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Flooding closes U.S. 36 near Chillicothe as rivers rise around Missouri

Floodwaters threaten U.S. 36 east of New Cambria, Missouri

The Missouri Highway Patrol flew over U.S. east of New Cambria, Missouri, Wednesday, May 29, 2019, to check on floodwaters from the Chariton River that were threatening the highway.
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The Missouri Highway Patrol flew over U.S. east of New Cambria, Missouri, Wednesday, May 29, 2019, to check on floodwaters from the Chariton River that were threatening the highway.

Authorities closed U.S. 36 highway both east and west of Chillicothe, Missouri, Thursday morning after floodwaters covered the road, according to the Missouri Highway Patrol.

U.S. 65 south of Chillicothe also was closed. Meanwhile, U.S. 36 was open west of Macon, Missouri, but traffic was head-to-head and the highway could close if water continued to rise.

The highways were the latest to close in Missouri because of flooding.

“By the looks of the current MoDOT travel map, Missouri is closed!” Troop B of the Missouri Highway Patrol joked on social media. “It is really important to check your route before traveling & exercise patience.”

Emergency responders have performed water rescues across Troop B’s jurisdiction in northeastern Missouri because vehicles were stranded in floodwaters, the highway patrol said.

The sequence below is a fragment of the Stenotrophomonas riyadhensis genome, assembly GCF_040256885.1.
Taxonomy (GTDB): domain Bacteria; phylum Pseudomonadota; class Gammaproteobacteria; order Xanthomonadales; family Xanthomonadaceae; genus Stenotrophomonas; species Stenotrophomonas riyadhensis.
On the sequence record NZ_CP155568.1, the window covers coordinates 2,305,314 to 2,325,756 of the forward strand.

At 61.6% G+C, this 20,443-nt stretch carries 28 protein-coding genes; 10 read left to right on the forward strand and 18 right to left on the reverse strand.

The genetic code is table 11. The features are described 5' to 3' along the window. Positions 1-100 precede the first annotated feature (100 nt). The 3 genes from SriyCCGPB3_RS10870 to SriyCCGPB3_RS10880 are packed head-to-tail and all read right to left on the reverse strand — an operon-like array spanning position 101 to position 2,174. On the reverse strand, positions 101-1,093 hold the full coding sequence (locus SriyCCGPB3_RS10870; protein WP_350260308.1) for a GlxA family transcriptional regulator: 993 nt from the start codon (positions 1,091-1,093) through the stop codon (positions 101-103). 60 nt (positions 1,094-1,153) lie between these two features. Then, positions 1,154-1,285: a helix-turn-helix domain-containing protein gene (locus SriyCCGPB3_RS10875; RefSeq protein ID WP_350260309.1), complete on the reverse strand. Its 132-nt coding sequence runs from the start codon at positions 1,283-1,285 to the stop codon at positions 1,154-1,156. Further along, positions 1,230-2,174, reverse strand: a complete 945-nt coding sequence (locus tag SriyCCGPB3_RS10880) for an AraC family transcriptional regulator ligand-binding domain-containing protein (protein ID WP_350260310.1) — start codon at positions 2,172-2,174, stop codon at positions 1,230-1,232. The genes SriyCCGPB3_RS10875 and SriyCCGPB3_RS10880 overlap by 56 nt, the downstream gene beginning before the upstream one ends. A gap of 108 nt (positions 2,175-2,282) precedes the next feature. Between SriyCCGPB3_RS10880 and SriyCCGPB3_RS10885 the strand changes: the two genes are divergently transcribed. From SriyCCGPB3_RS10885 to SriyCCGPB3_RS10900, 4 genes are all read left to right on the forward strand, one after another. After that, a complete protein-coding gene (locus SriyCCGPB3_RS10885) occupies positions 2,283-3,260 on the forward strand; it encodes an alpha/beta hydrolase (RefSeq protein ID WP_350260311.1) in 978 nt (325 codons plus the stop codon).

Record river flooding was occurring in the north of the state on the Missouri River and on the Grand, Chariton, 102 and Platte rivers because of recent heavy rain, according to the National Weather Service in Pleasant Hill. Other rivers were experiencing moderate flooding.

“Most areas have received 200-400% above normal precipitation for the month!!” the weather service said on Twitter. “Our scale doesn’t go above 8” above normal but places like Milan, MO are 18” above normal!”

Amtrak’s Missouri River Runner train service has been suspended through June 2 because of flooding and rail congestion. Replacement buses will provide passenger service.

With every rain, Tuttle Creek Lake near Manhattan, Kansas, creeps up to its record level set in 1993. At that time the Corps of Engineers had to release water from the lake which added more water to an already flooded Missouri River Basin.

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Robert A. Cronkleton gets up very early in the morning to bring readers breaking news about crime, transportation and weather at the crack of dawn. He’s been at The Star since 1987 and now contributes data reporting and video editing.

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